Mr. Lavrov suggested a number of treaties were in need of urgent review, such as the Nonproliferation Treaty that prohibits passing nuclear weapons technology to countries that do not already posses it. He argued that America had violated it by conducting nuclear deterrence training exercises with NATO nations that were not declared nuclear powers.

China’s array of nuclear weapons remains much smaller than the American and Russian forces, but Beijing has been upgrading and expanding its arsenal. Some critics of the intermediate nuclear forces treaty have argued that it unfairly ties the United States’ hands from responding effectively to China’s military buildup.

In October, President Trump cited China’s potential expansion as a reason the United States should consider quitting the treaty.

“If Russia’s doing it and if China’s doing it, and we’re adhering to the agreement, that’s unacceptable,” Mr. Trump said after a rally in Nevada.

In January, Global Times, a Chinese Communist Party-controlled tabloid newspaper with a heavily nationalist tone, reported that a People’s Liberation Army unit had carried out an exercise with an intermediate-range “ship killer” missile formally called the DF-26. China probably has 16 to 30 intermediate-range ballistic missiles, an annual Pentagon report on China’s military said last year.

This tit-for-tat response on the part of the Russians is hardly surprising. As things stand, the fact that the United States moved first to effectively bring about the end of one of the most effective arms control treaties in history gave them free rein to do whatever they please and something of a propaganda coup in being able to say that they were merely responding to what the United States had done. Additionally, the Trump Administration’s decision to pull out of the treaty basically allows the Russians to proceed forward with the activities that the U.S. has been alleging violated the treaty, and to expand on them without fear of being called out. This is significant given the fact that, so far, the vast majority of what the Russians have been accused of doing in violation of the treaty consists of testing and research rather than actual deployment. By pulling out of the treaty, the United States has given Russia the green light to deploy missiles that may violate the treaty wherever it likes and there will be nothing the United States can do about it. Additionally, as I noted yesterday, the United States presently doesn’t have any missiles that could be deployed in Europe or anywhere else that would counterbalance that threat, not to mention the fact that it’s unlikely that our European allies would agree to the deployment of nuclear weapons on their soil as they did with the Pershing II missile during the Cold War. In other words, this decision by the Trump Administration is a big win for Putin’s Russia, and a diplomatic failure for the United States.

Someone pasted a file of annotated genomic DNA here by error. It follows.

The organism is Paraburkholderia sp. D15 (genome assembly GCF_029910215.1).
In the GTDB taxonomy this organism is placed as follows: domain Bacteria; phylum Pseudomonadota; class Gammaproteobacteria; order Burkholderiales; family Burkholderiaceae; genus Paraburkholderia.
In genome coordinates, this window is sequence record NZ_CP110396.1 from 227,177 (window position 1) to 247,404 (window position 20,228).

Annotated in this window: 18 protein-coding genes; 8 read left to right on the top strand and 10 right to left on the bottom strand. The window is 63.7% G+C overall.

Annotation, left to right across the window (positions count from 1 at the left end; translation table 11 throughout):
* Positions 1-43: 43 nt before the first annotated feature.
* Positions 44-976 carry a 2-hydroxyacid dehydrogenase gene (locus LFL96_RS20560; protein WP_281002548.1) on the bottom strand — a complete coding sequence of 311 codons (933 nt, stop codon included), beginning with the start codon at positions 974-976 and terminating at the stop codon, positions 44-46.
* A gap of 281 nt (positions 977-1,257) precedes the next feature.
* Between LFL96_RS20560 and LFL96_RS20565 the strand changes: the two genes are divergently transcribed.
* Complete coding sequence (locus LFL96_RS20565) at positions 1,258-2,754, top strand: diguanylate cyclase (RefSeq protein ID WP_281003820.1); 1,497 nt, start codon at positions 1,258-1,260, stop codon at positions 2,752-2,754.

As Aaron Blake put it in The Washington Post, there’s a reason why Vladimir Putin isn’t going to be upset with Trump for pulling out of the treaty:

Putin has repeatedly objected to the fact that other countries haven’t joined in the treaty. In 2007, during the George W. Bush administration, he said this, according to an Associated Press report: